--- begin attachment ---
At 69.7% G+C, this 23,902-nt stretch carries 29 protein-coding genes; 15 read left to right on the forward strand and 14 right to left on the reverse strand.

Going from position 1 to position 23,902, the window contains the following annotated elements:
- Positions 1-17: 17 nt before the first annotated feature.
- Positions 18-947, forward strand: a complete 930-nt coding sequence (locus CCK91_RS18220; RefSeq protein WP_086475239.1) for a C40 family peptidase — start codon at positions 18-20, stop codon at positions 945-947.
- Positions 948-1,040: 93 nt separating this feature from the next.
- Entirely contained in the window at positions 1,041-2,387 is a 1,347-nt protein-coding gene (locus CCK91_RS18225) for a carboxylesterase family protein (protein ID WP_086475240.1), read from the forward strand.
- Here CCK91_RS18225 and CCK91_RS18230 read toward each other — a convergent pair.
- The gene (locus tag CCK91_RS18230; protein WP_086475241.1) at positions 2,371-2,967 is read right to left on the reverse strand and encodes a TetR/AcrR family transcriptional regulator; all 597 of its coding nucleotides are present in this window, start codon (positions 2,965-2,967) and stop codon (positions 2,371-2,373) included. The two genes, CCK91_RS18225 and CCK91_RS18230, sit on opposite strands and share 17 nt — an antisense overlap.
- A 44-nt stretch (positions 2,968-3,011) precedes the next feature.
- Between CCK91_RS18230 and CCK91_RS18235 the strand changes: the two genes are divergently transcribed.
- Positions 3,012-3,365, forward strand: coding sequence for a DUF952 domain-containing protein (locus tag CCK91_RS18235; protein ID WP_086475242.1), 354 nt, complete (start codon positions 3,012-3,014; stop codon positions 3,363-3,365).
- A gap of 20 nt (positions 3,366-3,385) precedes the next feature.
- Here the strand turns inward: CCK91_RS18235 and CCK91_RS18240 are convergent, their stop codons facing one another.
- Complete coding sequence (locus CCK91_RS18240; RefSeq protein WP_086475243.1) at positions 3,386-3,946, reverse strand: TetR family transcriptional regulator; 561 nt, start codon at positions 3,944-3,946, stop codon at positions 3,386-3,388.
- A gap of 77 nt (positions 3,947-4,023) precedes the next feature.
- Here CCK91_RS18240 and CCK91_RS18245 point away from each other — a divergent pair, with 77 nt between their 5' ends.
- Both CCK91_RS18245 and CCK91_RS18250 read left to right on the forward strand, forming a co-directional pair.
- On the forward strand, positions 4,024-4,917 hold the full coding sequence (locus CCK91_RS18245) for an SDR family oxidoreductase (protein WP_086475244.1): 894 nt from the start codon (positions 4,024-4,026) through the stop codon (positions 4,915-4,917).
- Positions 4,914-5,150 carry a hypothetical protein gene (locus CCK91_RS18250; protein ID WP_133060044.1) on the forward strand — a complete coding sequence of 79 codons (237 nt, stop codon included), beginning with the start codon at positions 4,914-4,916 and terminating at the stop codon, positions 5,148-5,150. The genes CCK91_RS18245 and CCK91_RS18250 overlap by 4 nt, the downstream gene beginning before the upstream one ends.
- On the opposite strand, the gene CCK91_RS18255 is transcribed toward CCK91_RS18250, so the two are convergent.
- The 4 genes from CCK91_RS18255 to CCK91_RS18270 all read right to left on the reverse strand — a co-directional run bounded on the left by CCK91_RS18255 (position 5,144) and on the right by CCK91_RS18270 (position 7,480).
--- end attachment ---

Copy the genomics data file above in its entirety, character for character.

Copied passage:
At 69.7% G+C, this 23,902-nt stretch carries 29 protein-coding genes; 15 read left to right on the forward strand and 14 right to left on the reverse strand.

Going from position 1 to position 23,902, the window contains the following annotated elements:
- Positions 1-17: 17 nt before the first annotated feature.
- Positions 18-947, forward strand: a complete 930-nt coding sequence (locus CCK91_RS18220; RefSeq protein WP_086475239.1) for a C40 family peptidase — start codon at positions 18-20, stop codon at positions 945-947.
- Positions 948-1,040: 93 nt separating this feature from the next.
- Entirely contained in the window at positions 1,041-2,387 is a 1,347-nt protein-coding gene (locus CCK91_RS18225) for a carboxylesterase family protein (protein ID WP_086475240.1), read from the forward strand.
- Here CCK91_RS18225 and CCK91_RS18230 read toward each other — a convergent pair.
- The gene (locus tag CCK91_RS18230; protein WP_086475241.1) at positions 2,371-2,967 is read right to left on the reverse strand and encodes a TetR/AcrR family transcriptional regulator; all 597 of its coding nucleotides are present in this window, start codon (positions 2,965-2,967) and stop codon (positions 2,371-2,373) included. The two genes, CCK91_RS18225 and CCK91_RS18230, sit on opposite strands and share 17 nt — an antisense overlap.
- A 44-nt stretch (positions 2,968-3,011) precedes the next feature.
- Between CCK91_RS18230 and CCK91_RS18235 the strand changes: the two genes are divergently transcribed.
- Positions 3,012-3,365, forward strand: coding sequence for a DUF952 domain-containing protein (locus tag CCK91_RS18235; protein ID WP_086475242.1), 354 nt, complete (start codon positions 3,012-3,014; stop codon positions 3,363-3,365).
- A gap of 20 nt (positions 3,366-3,385) precedes the next feature.
- Here the strand turns inward: CCK91_RS18235 and CCK91_RS18240 are convergent, their stop codons facing one another.
- Complete coding sequence (locus CCK91_RS18240; RefSeq protein WP_086475243.1) at positions 3,386-3,946, reverse strand: TetR family transcriptional regulator; 561 nt, start codon at positions 3,944-3,946, stop codon at positions 3,386-3,388.
- A gap of 77 nt (positions 3,947-4,023) precedes the next feature.
- Here CCK91_RS18240 and CCK91_RS18245 point away from each other — a divergent pair, with 77 nt between their 5' ends.
- Both CCK91_RS18245 and CCK91_RS18250 read left to right on the forward strand, forming a co-directional pair.
- On the forward strand, positions 4,024-4,917 hold the full coding sequence (locus CCK91_RS18245) for an SDR family oxidoreductase (protein WP_086475244.1): 894 nt from the start codon (positions 4,024-4,026) through the stop codon (positions 4,915-4,917).
- Positions 4,914-5,150 carry a hypothetical protein gene (locus CCK91_RS18250; protein ID WP_133060044.1) on the forward strand — a complete coding sequence of 79 codons (237 nt, stop codon included), beginning with the start codon at positions 4,914-4,916 and terminating at the stop codon, positions 5,148-5,150. The genes CCK91_RS18245 and CCK91_RS18250 overlap by 4 nt, the downstream gene beginning before the upstream one ends.
- On the opposite strand, the gene CCK91_RS18255 is transcribed toward CCK91_RS18250, so the two are convergent.
- The 4 genes from CCK91_RS18255 to CCK91_RS18270 all read right to left on the reverse strand — a co-directional run bounded on the left by CCK91_RS18255 (position 5,144) and on the right by CCK91_RS18270 (position 7,480).